Tech companies should create and enforce policies aimed at preventing price-gouging of products related to COVID-19, a group of state attorneys general say.
“We believe you have an ethical obligation and duty to help your fellow citizens in this time of need by doing everything in your power to stop price gouging in real-time,” the officials, led by Pennsylvania Attorney General Josh Shaprio, say in letters sent Wednesday to Amazon, Walmart, Craigslist, Facebook and eBay.
The letters cite several examples of price-gouging uncovered by reporters, including a 2-liter bottle of hand sanitizer being sold on Craigslist for $250, and an 8-ounce bottle being sold on Facebook for $40.
“While many of these items have since been removed, they were available for sale, and consumers are harmed when they purchase heavily marked-up products,” the letter states.
The law enforcement officials are asking the companies to take several steps, including setting “fair pricing” policies, and enabling consumers to report price gouging incidents.
“A simple tool requesting the name of the vendor, the item for sale, the alleged unfair price, and the state of residents of the complainant would quickly and efficiently allow you to identify and freeze or remove truly bad actors,” the letter states.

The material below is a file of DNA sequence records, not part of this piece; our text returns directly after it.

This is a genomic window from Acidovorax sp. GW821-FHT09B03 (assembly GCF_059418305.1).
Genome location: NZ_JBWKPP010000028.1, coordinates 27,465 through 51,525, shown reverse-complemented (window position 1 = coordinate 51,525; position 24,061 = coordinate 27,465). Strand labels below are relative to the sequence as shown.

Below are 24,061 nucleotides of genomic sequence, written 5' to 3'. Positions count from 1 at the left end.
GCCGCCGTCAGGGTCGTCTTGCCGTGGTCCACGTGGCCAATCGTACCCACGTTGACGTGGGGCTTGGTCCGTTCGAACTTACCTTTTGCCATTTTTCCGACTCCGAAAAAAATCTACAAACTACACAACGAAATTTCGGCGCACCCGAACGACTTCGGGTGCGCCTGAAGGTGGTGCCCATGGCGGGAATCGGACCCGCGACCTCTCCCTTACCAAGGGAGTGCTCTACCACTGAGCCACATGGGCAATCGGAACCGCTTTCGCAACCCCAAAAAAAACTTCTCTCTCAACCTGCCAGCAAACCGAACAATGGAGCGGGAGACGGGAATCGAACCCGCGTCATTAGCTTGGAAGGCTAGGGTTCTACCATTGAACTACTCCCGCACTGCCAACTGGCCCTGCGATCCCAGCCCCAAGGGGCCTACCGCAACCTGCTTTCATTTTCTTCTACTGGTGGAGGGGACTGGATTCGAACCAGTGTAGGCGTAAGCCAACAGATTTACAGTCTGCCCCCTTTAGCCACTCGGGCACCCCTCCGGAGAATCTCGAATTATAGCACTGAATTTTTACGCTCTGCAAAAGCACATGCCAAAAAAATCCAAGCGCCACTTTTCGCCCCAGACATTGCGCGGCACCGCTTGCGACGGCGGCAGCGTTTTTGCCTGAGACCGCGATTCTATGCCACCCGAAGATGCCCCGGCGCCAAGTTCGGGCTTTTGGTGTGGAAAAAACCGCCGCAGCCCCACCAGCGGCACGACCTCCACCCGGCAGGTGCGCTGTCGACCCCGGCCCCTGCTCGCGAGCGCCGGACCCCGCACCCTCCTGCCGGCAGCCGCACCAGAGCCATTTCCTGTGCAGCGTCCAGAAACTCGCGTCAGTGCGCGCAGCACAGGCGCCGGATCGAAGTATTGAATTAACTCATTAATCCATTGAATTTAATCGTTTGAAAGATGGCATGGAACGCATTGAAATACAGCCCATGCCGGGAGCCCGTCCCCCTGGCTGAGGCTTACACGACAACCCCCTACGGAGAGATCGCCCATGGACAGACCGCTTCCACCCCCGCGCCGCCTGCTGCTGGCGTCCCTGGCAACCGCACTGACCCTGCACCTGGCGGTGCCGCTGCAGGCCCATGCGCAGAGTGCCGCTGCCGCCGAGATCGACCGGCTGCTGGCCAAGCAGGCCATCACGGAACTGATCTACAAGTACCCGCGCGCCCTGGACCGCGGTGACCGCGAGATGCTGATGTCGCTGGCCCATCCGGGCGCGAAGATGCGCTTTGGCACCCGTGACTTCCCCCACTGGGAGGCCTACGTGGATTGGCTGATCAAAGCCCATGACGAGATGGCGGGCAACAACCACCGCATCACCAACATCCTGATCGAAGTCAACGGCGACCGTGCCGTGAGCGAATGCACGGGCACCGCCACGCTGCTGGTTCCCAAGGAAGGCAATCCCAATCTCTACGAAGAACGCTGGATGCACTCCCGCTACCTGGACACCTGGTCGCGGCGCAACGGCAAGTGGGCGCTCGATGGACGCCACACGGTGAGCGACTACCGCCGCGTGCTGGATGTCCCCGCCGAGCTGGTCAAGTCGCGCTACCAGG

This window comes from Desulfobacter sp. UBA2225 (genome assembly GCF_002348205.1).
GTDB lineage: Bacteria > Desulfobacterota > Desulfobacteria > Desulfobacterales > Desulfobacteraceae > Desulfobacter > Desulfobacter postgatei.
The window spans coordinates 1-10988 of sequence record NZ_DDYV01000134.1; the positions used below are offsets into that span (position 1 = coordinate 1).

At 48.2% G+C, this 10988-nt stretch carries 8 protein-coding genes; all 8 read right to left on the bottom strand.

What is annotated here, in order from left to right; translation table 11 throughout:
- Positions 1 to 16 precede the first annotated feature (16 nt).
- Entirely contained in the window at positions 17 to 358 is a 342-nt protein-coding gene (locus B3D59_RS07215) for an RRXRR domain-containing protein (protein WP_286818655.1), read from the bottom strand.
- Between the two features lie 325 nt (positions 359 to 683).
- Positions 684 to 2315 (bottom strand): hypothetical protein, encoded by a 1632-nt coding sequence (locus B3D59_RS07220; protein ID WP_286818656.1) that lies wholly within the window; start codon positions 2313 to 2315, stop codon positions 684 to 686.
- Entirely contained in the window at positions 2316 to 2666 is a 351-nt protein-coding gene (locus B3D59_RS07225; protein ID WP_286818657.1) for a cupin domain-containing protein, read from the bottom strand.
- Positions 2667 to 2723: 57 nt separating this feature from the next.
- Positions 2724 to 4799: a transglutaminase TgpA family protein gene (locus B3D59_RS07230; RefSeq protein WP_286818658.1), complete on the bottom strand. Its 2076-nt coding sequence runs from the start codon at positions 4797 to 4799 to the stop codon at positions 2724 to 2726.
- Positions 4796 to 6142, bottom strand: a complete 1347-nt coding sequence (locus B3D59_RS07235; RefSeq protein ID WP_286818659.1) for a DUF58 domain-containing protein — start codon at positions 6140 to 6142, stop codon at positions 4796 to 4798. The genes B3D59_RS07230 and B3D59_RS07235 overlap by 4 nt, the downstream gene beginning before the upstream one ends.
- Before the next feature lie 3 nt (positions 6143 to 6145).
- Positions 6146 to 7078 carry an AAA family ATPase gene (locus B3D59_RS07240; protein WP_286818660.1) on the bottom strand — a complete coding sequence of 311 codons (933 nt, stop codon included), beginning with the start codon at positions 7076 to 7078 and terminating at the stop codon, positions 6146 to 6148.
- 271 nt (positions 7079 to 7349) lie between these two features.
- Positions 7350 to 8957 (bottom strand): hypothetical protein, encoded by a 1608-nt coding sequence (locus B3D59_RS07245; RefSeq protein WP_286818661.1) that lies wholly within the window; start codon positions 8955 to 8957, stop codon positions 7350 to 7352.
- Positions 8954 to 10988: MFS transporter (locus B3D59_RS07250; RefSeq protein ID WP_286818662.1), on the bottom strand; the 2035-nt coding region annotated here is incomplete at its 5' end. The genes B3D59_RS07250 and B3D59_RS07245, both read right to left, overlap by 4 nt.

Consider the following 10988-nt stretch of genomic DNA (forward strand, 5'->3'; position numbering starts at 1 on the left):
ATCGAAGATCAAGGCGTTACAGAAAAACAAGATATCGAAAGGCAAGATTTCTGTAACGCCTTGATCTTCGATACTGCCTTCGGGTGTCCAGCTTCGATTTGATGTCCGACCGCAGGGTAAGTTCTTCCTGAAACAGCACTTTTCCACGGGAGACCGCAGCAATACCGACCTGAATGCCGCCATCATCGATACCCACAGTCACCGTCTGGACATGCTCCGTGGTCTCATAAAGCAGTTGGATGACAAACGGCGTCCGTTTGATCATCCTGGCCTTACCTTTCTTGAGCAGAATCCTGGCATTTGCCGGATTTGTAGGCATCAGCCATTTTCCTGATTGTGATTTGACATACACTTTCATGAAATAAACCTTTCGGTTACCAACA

Earlier this month, Sen. Ed Markey questioned Amazon over price-gouging of hand sanitizer and other products related to the outbreak.
Amazon said this week it has removed more than 500,000 offers due to COVID-19 price gouging, and has suspended more than 3,900 sellers in the U.S.
The attorneys general are asking for the platforms' voluntary cooperation. If the tech companies refuse to take action, it's not clear whether the officials can require the platforms to take measures. Section 230 of the Communications Decency Act broadly protects tech platforms from liability for ads created by third parties. For that reason, numerous judges have dismissed lawsuits brought against Craigslist and other web companies over illegal ads created by users.